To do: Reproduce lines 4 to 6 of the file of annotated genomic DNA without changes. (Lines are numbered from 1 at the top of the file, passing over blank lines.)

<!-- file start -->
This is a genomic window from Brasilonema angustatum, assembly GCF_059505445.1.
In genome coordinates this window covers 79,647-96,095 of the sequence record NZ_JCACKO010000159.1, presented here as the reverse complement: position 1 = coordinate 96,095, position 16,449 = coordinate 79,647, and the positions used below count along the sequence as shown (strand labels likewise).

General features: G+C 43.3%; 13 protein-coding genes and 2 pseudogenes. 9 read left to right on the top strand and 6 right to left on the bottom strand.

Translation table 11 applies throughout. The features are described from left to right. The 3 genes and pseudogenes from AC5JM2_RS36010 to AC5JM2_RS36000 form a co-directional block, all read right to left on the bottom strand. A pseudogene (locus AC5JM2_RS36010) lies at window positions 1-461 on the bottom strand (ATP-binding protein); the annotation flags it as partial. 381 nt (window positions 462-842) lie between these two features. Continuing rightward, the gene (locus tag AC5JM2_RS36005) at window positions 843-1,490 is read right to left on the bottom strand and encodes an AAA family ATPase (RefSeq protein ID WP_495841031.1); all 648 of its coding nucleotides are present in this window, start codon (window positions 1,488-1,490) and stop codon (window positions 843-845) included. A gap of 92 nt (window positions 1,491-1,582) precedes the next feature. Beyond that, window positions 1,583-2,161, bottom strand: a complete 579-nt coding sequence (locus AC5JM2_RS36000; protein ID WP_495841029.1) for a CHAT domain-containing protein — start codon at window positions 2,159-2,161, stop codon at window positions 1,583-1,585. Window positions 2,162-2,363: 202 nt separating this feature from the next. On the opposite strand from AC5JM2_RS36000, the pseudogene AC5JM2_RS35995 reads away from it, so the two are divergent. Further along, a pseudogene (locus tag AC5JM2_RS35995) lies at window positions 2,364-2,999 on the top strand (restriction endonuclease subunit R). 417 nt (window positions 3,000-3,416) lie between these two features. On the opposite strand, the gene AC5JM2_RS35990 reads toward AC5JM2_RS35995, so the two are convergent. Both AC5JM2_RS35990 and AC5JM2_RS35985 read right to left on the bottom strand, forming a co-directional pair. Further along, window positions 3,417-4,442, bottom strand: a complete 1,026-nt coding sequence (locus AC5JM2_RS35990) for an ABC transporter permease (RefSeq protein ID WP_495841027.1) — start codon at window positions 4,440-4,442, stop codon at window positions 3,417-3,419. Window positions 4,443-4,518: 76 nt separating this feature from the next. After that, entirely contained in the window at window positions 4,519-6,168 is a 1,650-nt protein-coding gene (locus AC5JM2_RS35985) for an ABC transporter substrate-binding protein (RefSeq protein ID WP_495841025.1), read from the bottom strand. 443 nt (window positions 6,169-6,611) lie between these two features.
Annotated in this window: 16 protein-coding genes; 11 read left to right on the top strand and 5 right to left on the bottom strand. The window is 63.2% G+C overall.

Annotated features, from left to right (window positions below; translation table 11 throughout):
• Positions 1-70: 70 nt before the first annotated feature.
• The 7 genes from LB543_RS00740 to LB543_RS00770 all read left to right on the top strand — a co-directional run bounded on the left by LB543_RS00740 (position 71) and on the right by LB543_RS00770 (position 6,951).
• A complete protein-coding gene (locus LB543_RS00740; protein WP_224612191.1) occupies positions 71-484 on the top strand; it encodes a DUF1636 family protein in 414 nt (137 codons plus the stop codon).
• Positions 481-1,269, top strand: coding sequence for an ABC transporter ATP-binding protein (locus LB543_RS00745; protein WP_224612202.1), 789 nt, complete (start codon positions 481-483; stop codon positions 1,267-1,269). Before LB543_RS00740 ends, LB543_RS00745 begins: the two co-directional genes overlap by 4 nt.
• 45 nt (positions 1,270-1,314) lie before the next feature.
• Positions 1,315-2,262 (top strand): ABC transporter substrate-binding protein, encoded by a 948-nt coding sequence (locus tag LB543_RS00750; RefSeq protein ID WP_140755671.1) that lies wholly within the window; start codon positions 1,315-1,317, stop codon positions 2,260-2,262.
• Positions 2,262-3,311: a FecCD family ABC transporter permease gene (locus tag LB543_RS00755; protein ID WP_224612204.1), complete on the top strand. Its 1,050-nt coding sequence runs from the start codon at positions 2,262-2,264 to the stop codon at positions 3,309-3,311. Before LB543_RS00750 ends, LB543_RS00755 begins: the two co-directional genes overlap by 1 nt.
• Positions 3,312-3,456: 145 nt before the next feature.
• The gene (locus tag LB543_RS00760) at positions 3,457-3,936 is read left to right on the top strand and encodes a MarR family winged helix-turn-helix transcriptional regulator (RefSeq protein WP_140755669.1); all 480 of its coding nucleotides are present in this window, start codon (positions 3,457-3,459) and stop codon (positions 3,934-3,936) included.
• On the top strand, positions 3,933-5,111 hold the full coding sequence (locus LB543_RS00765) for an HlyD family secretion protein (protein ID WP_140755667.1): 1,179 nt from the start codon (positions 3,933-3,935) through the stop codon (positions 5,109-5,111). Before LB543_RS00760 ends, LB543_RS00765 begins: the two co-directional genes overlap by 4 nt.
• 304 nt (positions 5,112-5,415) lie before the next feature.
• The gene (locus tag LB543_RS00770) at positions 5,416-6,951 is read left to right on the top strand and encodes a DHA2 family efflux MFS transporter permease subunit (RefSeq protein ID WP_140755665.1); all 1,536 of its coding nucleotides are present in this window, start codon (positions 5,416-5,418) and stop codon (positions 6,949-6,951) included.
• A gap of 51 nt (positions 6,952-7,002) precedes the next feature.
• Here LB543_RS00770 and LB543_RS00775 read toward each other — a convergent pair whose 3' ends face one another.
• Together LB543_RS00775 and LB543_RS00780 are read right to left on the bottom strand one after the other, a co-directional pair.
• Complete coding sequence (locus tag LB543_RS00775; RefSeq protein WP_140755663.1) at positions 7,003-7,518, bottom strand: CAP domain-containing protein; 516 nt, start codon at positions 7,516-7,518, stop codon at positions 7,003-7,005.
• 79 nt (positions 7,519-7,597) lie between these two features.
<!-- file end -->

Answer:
Translation table 11 applies throughout. The features are described from left to right. The 3 genes and pseudogenes from AC5JM2_RS36010 to AC5JM2_RS36000 form a co-directional block, all read right to left on the bottom strand. A pseudogene (locus AC5JM2_RS36010) lies at window positions 1-461 on the bottom strand (ATP-binding protein); the annotation flags it as partial. 381 nt (window positions 462-842) lie between these two features. Continuing rightward, the gene (locus tag AC5JM2_RS36005) at window positions 843-1,490 is read right to left on the bottom strand and encodes an AAA family ATPase (RefSeq protein ID WP_495841031.1); all 648 of its coding nucleotides are present in this window, start codon (window positions 1,488-1,490) and stop codon (window positions 843-845) included. A gap of 92 nt (window positions 1,491-1,582) precedes the next feature. Beyond that, window positions 1,583-2,161, bottom strand: a complete 579-nt coding sequence (locus AC5JM2_RS36000; protein ID WP_495841029.1) for a CHAT domain-containing protein — start codon at window positions 2,159-2,161, stop codon at window positions 1,583-1,585. Window positions 2,162-2,363: 202 nt separating this feature from the next. On the opposite strand from AC5JM2_RS36000, the pseudogene AC5JM2_RS35995 reads away from it, so the two are divergent. Further along, a pseudogene (locus tag AC5JM2_RS35995) lies at window positions 2,364-2,999 on the top strand (restriction endonuclease subunit R). 417 nt (window positions 3,000-3,416) lie between these two features. On the opposite strand, the gene AC5JM2_RS35990 reads toward AC5JM2_RS35995, so the two are convergent. Both AC5JM2_RS35990 and AC5JM2_RS35985 read right to left on the bottom strand, forming a co-directional pair. Further along, window positions 3,417-4,442, bottom strand: a complete 1,026-nt coding sequence (locus AC5JM2_RS35990) for an ABC transporter permease (RefSeq protein ID WP_495841027.1) — start codon at window positions 4,440-4,442, stop codon at window positions 3,417-3,419. Window positions 4,443-4,518: 76 nt separating this feature from the next. After that, entirely contained in the window at window positions 4,519-6,168 is a 1,650-nt protein-coding gene (locus AC5JM2_RS35985) for an ABC transporter substrate-binding protein (RefSeq protein ID WP_495841025.1), read from the bottom strand. 443 nt (window positions 6,169-6,611) lie between these two features.
Annotated in this window: 16 protein-coding genes; 11 read left to right on the top strand and 5 right to left on the bottom strand. The window is 63.2% G+C overall.

Annotated features, from left to right (window positions below; translation table 11 throughout):